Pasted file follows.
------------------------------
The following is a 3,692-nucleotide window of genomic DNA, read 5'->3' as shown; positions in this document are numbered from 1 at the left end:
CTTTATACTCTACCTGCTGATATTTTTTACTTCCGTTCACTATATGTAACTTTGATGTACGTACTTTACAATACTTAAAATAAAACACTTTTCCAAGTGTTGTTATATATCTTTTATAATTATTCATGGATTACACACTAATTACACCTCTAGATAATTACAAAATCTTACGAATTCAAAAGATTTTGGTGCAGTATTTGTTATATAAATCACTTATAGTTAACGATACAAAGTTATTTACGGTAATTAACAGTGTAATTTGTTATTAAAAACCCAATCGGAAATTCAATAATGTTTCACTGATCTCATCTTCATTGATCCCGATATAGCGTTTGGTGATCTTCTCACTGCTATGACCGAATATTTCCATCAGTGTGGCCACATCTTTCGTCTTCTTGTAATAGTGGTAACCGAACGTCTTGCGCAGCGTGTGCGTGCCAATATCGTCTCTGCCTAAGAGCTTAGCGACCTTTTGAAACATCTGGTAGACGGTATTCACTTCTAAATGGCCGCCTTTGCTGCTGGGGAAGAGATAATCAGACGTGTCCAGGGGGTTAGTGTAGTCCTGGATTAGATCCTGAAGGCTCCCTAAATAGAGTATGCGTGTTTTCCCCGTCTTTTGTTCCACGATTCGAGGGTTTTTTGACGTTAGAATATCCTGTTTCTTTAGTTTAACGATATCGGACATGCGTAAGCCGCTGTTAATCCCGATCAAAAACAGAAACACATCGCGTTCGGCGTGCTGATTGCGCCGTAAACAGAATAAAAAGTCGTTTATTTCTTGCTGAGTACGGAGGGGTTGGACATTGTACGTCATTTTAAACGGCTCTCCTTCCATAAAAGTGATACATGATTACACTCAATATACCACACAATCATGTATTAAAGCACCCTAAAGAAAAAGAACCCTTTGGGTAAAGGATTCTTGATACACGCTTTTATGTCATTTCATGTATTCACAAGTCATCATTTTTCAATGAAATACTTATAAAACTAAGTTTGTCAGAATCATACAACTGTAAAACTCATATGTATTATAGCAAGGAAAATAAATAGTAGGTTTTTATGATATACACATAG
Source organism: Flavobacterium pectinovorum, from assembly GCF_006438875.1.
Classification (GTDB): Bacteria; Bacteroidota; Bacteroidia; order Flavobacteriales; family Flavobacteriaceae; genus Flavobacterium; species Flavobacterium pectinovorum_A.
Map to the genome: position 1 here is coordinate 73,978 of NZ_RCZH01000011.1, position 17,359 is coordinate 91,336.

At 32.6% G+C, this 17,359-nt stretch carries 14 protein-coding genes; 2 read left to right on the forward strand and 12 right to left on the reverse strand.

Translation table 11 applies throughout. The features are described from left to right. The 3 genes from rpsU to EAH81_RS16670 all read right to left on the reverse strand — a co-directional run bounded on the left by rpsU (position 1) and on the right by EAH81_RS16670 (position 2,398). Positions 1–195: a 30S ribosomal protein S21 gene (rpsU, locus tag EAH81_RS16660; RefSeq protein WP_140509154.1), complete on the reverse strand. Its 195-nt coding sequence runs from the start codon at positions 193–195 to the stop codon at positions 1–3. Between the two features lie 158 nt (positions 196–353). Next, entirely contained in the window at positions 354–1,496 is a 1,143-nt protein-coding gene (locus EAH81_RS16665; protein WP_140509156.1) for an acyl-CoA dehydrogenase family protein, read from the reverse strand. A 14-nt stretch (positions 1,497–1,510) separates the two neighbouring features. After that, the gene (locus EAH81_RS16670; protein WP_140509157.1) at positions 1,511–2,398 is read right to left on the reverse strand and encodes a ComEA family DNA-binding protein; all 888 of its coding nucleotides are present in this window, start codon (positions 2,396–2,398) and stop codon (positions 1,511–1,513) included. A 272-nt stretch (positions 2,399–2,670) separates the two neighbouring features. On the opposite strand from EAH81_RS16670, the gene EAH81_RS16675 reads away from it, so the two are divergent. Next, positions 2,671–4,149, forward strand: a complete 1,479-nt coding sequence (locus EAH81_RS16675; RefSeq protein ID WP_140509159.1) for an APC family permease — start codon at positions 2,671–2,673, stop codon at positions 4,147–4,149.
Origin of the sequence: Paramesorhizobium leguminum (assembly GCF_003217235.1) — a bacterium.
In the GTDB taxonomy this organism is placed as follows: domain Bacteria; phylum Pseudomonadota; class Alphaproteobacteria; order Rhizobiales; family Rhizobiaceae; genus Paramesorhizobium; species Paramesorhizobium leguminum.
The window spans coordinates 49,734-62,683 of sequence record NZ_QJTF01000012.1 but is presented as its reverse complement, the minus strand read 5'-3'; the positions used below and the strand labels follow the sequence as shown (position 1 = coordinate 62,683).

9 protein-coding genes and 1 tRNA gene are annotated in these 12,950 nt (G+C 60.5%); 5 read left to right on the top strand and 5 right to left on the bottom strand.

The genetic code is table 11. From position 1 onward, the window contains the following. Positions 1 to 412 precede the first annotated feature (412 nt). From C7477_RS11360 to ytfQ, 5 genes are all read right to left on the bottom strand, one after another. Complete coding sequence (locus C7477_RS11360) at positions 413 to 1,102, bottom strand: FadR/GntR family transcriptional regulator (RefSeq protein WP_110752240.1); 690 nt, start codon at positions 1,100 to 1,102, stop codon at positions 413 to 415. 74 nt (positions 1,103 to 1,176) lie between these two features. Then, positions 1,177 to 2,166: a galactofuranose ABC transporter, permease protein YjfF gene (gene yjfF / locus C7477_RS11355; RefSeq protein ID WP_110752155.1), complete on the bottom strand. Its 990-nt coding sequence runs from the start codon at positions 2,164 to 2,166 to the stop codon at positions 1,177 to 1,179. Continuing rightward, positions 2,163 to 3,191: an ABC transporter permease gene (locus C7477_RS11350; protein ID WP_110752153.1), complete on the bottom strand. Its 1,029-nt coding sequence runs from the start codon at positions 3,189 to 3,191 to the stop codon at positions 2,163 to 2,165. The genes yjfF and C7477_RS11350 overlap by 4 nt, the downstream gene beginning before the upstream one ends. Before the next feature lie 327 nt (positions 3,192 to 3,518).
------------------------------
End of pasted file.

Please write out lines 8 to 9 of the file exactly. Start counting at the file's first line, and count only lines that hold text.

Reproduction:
Origin of the sequence: Paramesorhizobium leguminum (assembly GCF_003217235.1) — a bacterium.
In the GTDB taxonomy this organism is placed as follows: domain Bacteria; phylum Pseudomonadota; class Alphaproteobacteria; order Rhizobiales; family Rhizobiaceae; genus Paramesorhizobium; species Paramesorhizobium leguminum.